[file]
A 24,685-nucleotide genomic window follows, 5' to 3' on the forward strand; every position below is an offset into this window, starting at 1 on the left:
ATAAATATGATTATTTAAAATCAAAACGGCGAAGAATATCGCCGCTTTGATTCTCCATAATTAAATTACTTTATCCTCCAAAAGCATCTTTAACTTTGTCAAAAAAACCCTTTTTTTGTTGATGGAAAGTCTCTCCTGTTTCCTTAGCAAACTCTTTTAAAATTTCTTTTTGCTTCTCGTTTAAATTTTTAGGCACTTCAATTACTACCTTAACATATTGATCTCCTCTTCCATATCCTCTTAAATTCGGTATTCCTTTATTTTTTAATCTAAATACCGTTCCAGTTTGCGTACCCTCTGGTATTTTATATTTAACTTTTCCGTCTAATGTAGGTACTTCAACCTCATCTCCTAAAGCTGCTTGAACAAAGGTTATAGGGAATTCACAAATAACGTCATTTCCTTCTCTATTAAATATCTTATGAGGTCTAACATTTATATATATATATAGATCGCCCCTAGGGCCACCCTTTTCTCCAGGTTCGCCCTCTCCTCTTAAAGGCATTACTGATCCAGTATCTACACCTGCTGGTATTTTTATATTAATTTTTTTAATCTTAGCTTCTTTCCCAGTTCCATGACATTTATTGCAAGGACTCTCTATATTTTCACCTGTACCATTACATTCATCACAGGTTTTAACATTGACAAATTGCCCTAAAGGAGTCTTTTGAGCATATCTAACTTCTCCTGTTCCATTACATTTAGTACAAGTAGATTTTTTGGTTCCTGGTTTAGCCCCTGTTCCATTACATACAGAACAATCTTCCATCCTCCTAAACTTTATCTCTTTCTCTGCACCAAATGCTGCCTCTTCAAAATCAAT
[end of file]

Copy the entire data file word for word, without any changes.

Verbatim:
A 24,685-nucleotide genomic window follows, 5' to 3' on the forward strand; every position below is an offset into this window, starting at 1 on the left:
ATAAATATGATTATTTAAAATCAAAACGGCGAAGAATATCGCCGCTTTGATTCTCCATAATTAAATTACTTTATCCTCCAAAAGCATCTTTAACTTTGTCAAAAAAACCCTTTTTTTGTTGATGGAAAGTCTCTCCTGTTTCCTTAGCAAACTCTTTTAAAATTTCTTTTTGCTTCTCGTTTAAATTTTTAGGCACTTCAATTACTACCTTAACATATTGATCTCCTCTTCCATATCCTCTTAAATTCGGTATTCCTTTATTTTTTAATCTAAATACCGTTCCAGTTTGCGTACCCTCTGGTATTTTATATTTAACTTTTCCGTCTAATGTAGGTACTTCAACCTCATCTCCTAAAGCTGCTTGAACAAAGGTTATAGGGAATTCACAAATAACGTCATTTCCTTCTCTATTAAATATCTTATGAGGTCTAACATTTATATATATATATAGATCGCCCCTAGGGCCACCCTTTTCTCCAGGTTCGCCCTCTCCTCTTAAAGGCATTACTGATCCAGTATCTACACCTGCTGGTATTTTTATATTAATTTTTTTAATCTTAGCTTCTTTCCCAGTTCCATGACATTTATTGCAAGGACTCTCTATATTTTCACCTGTACCATTACATTCATCACAGGTTTTAACATTGACAAATTGCCCTAAAGGAGTCTTTTGAGCATATCTAACTTCTCCTGTTCCATTACATTTAGTACAAGTAGATTTTTTGGTTCCTGGTTTAGCCCCTGTTCCATTACATACAGAACAATCTTCCATCCTCCTAAACTTTATCTCTTTCTCTGCACCAAATGCTGCCTCTTCAAAATCAAT